Meet Nate Widelitz, Visiting Instructor of Choral Music Education

Mason Hoyt

More stories from Mason Hoyt

REVIEW: Stop Kiss
April 24, 2023

Courtesy of Nate Widelitz

Professor Nate Widelitz, the new Visiting Instructor for Choral Music Education.

After the departure of Dr. Brad Holmes and Beth Holmes from the Millikin choral department, and the subsequent promotion of Dr. Benjamin Hawkinson to Director of Choral Activities, it was clear an additional director would be necessary to fulfill directing duties in the choral department. After a semester with Dr. Kiernan Steiner as the director of Collegiate Chorale and Treble Choir, a new professor was hired: Nate Widelitz, Visiting Instructor of Choral Music Education.

“My first contact with Millikin was when they performed at an ACDA convention,” said Widelitz, who received a Master’s in Conducting from Yale. “Dr. Holmes took the University Choir there and it was very, very impressive. So that sort of put it on my radar, and then I was, of course, on the job market this spring, and I saw that the position was opening up, and so I was very eager to apply…And from there, things progressed, so of course I was here in early June, and the rest is history.”

Professor Widelitz has several years of conducting experience under his belt, including as Director of Vocal Music at Blair Academy and Assistant Conductor of Pacific Chorale at Mt. San Antonio College.

“I think I bring fresh ways of looking at music. I think I bring a lot of passion to what I do. I do think I have good musical taste, if I do say so myself. And I think people can really look forward to not only having a good experience putting together music and performing it, but also understanding how music functions within a cultural context and within society. Thinking about music is one of my favorite things to do, and I like to encourage that thinking whenever and wherever I can, because it’s one thing to simply enjoy the experience of making music for enjoying it, and it’s a very very important thing, but I find that it also quite enriching beyond that to think about where it all comes from and what effect it has.”

According to Forbes, total postsecondary enrollment was down 4.2% from Spring 2021 to Spring 2022. With such drastic numbers as these, it’s clear Millikin will need to adjust its strategy in order to attract prospective students and face the challenges of a post-COVID world. Professor Widelitz is ready to face these challenges head-on.

“I would really love to create a community here, in every sense of the word. Which, of course, is…it’s not even secondary to creating musical excellence, it’s equally important, I think. Of course, we want to continue to be one of the gems of the University…We want to continue being that, and to have it be an attraction to the University. Of course, the elephant in the room is that college enrollments, everywhere, are down. So, the choral program, of course, can go a long way towards helping Millikin, in particular, weather that storm by continuing to attract top-tier talent to the school.”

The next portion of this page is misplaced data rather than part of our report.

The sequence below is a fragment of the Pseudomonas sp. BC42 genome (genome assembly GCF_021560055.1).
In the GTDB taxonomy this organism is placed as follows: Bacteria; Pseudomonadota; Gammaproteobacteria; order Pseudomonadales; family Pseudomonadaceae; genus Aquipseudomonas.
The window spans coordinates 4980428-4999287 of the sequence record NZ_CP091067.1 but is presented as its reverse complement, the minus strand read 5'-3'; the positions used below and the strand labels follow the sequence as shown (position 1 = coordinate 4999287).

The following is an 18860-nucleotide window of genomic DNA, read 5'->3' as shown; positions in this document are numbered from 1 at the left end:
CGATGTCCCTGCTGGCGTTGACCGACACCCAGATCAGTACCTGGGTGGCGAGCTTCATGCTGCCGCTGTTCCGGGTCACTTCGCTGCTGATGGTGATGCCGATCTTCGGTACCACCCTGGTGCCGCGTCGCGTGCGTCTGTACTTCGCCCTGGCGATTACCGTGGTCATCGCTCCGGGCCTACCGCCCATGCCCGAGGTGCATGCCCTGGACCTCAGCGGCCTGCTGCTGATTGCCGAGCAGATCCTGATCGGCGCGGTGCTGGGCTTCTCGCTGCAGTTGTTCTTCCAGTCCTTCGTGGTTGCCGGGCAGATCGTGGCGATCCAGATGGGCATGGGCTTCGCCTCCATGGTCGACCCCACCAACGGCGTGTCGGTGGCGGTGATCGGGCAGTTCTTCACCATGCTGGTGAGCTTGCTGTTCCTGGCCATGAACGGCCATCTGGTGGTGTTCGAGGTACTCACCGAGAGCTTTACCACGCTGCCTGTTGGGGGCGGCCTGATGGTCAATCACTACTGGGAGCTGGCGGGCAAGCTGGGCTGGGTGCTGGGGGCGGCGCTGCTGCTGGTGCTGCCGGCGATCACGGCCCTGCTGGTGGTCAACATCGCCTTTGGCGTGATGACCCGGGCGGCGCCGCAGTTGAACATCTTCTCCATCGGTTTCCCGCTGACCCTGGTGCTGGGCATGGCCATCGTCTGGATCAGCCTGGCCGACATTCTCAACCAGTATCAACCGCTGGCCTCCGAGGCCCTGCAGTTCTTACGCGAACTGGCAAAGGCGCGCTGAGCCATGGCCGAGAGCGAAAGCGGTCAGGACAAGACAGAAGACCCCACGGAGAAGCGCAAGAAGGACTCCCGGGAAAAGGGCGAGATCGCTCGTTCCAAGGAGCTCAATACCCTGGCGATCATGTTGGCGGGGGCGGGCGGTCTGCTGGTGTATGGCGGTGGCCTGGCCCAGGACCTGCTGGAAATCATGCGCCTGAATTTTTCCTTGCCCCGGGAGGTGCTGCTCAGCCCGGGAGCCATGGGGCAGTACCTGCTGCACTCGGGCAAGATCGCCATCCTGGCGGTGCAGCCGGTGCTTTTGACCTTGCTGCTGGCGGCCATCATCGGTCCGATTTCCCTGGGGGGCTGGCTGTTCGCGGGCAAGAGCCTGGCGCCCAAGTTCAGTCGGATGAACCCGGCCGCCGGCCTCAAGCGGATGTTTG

As far as what he hopes to accomplish during his time at Millikin, Widelitz emphasized the importance of programming music outside of the traditional choral music canon.

“I love programming music by composers who are not necessarily front-and-center in the choral world right now. I hate to use the word obscure, because it has such negative connotations, but there are so many good composers out there who write really excellent music that no one knows about. And those are the kinds of composers whose music—whose excellent music—I’d like to program.”

Widelitz also recognized the difficulty of repairing the social structures that were strained by the pandemic.

“We’ve replaced so much of our face-to-face interaction, with all kinds of people, with electronic interaction with people who are only just like us. And, of course, when we all had to retreat inside to our computers for a year…that really, I think, I’ve observed, served to silo us and it’s had a really devastating effect on the social bonds that we need to have to function as a society. So, one of the things that’s at the forefront of my mind is using choral music to begin to heal those divides and to bring us back together. Of course, that goes far beyond the educational curriculum, but that is a big part of what I’d like to accomplish here.”

Overall, it’s clear that Widelitz shares not only the passion of choral students, but also their desire for a greater sense of compassion and community.

“I recognize that I’m coming to Millikin at a time of great transition—for the choral program, of course, but also for the University at large, for our society. And of course, it’s a time of transition in all of your lives, too, being of college age. So as I do this work, and as I get to know everyone, I certainly feel the weight of having the responsibility of leading in a way that guides us all through the many kinds of transition that we’re experiencing, that makes the choral program better in a way that is authentic to me, and that is sensitive to the needs of the program as a whole, of the University as a whole, and of all of your as individuals. I feel really honored and humbled to have that task, but it does feel like a weighty one at times. I’m excited, I’m a little nervous, but I just really feel strongly about the work that I have in front of me, and I just hope to do the best that I can to honor all of that.”